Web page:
# Simple beam support reaction

The calculator gives support reactions of the simple beam under various vertical load.

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This online calculator finds support reactions of the simple beam under transverse loads. A simple beam is a rectangular beam, fixed on two supports: one - pinned ('A' support), the other - roller ('B' support). The calculator displays support reactions V_{A} and V_{B}, moment equilibrium equations, and draws the beam system. Note: The distance to 'A' support value must be negative for the force acting to the left of the 'A' support. The theory and calculation formulas are below the calculator.

#### Load

Distance to the support A | Load | Value | Direction | Moment direction | Range | Difference | ||
---|---|---|---|---|---|---|---|---|

### Support reactions

Under the influence of loads, opposing forces occur in the beam supports, called support reactions. These forces depend on the type of load and the type of supports.

The roller support (in our model designated as "B") allows the beam to move freely in the horizontal plane and prevents vertical movement. Therefore, it has only a vertical reaction V_{B}.

A pinned support is attached to the beam. It prevents its horizontal and vertical movement. In the presence of forces acting on the beam in the horizontal plane, this support additionally produces a horizontal reaction. Our model allows only transverse forces acting on the beam, so the horizontal reaction of the 'A' support will always be zero. We denote the vertical reaction of the support A by V_{A }.

### Equilibrium Equations

As we know from statics, all forces and moments of forces in a fixed system are balanced. Therefore, the sums of forces and moments at any point of this system are equal to zero.

All forces under a transverse load on a simple beam act parallel to the Y-axis. Therefore, one can draw only two independent equilibrium equations for the projection of forces on the Y-axis. It is quite enough to find two unknown support reactions: V_{A} and V_{B}.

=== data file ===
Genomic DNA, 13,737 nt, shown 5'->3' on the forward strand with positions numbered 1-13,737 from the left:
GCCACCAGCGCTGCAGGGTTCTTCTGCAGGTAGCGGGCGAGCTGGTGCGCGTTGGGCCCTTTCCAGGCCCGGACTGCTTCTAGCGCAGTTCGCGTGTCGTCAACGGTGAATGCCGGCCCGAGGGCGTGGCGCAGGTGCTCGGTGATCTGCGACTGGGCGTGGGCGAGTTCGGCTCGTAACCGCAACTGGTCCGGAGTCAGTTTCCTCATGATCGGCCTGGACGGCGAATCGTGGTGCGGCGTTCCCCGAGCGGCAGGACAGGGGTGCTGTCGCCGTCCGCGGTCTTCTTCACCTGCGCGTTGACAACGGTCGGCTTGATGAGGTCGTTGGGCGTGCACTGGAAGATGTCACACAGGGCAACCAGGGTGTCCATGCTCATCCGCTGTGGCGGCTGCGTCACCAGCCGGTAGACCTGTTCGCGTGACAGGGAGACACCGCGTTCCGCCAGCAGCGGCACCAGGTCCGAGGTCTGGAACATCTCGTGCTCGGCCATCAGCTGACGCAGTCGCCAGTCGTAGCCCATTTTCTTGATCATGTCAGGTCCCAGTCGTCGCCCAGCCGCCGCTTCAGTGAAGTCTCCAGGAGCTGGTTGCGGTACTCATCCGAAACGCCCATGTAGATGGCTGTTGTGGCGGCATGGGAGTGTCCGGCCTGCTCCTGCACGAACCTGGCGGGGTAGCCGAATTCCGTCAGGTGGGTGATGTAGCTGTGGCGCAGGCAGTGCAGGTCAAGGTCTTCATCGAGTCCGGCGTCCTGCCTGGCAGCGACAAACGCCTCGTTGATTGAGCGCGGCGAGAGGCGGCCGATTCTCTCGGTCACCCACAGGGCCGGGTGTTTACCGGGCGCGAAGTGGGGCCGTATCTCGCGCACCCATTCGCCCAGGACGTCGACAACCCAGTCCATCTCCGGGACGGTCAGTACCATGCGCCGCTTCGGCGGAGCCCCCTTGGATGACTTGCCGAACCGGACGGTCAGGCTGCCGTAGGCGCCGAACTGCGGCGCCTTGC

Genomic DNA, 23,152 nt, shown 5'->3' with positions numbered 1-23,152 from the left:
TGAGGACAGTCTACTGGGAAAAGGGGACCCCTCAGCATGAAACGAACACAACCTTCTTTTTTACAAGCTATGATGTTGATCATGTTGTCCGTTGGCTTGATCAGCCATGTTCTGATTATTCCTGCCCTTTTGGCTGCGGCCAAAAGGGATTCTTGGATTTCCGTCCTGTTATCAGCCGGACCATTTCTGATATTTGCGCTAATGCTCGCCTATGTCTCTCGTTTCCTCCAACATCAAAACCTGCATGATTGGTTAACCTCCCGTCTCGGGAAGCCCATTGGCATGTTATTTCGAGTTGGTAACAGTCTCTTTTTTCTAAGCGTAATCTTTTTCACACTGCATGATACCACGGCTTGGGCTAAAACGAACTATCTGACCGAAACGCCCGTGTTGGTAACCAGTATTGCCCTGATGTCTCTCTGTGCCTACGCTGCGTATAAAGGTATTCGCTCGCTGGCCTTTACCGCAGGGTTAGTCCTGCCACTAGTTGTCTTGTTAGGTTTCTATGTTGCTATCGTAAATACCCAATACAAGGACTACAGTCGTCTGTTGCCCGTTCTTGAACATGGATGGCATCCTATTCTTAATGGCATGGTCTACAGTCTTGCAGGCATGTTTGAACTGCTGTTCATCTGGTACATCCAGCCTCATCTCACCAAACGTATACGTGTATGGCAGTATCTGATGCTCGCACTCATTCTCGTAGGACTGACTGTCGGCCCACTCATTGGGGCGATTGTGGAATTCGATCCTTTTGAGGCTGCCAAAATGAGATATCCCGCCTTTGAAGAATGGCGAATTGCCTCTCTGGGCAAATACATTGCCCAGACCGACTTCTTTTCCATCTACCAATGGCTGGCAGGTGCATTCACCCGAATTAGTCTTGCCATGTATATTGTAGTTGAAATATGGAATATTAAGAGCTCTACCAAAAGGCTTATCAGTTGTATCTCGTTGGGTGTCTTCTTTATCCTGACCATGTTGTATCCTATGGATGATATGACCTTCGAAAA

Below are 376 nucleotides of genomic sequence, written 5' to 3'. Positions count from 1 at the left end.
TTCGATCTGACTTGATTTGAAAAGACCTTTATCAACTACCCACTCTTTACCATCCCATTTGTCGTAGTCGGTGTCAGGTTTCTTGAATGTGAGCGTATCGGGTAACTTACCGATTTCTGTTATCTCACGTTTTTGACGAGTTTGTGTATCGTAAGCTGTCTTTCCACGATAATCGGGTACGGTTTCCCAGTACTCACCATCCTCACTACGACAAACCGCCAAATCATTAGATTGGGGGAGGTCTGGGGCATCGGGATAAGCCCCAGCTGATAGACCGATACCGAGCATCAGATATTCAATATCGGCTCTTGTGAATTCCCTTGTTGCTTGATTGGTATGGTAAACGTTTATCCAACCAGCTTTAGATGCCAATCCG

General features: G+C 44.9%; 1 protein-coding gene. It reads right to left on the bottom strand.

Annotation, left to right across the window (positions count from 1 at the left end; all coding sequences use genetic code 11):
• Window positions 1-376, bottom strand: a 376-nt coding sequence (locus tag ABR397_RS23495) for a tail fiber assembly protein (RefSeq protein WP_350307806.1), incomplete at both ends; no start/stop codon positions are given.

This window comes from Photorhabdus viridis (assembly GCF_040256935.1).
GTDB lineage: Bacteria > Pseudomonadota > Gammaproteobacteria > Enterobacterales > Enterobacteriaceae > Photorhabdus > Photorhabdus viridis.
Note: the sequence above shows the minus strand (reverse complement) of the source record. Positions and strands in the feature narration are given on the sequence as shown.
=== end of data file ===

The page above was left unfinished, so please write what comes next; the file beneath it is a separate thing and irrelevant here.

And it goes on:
When writing equilibrium equations, we have a choice:

- compose one equation of equilibrium of the projection of forces and one equation of the moments balance at some point
- compose two equations of equilibrium of moments at two points.

Let's use the second method, and leave the first one to check the result.

It is most convenient to draw up equations for points of supports A and B:

Recall that the moment of force at a certain point is the product of the force F by the shortest distance from this point to the line of action of the force (lever) l:

Based on this, the equilibrium equations for the moments at points A and B for the system of transferse forces F_{1} ... F_{n} acting on the beam take the form:

Where F_{i} is the magnitude of the force or support reaction in Newtons. l_{iA} and l_{iB} - the lever in meters (the shortest distance from the point of application of force i to the support A or B respectively). s_{iA} and s_{iB} are the sign of the moment of force i at points A or B, respectively.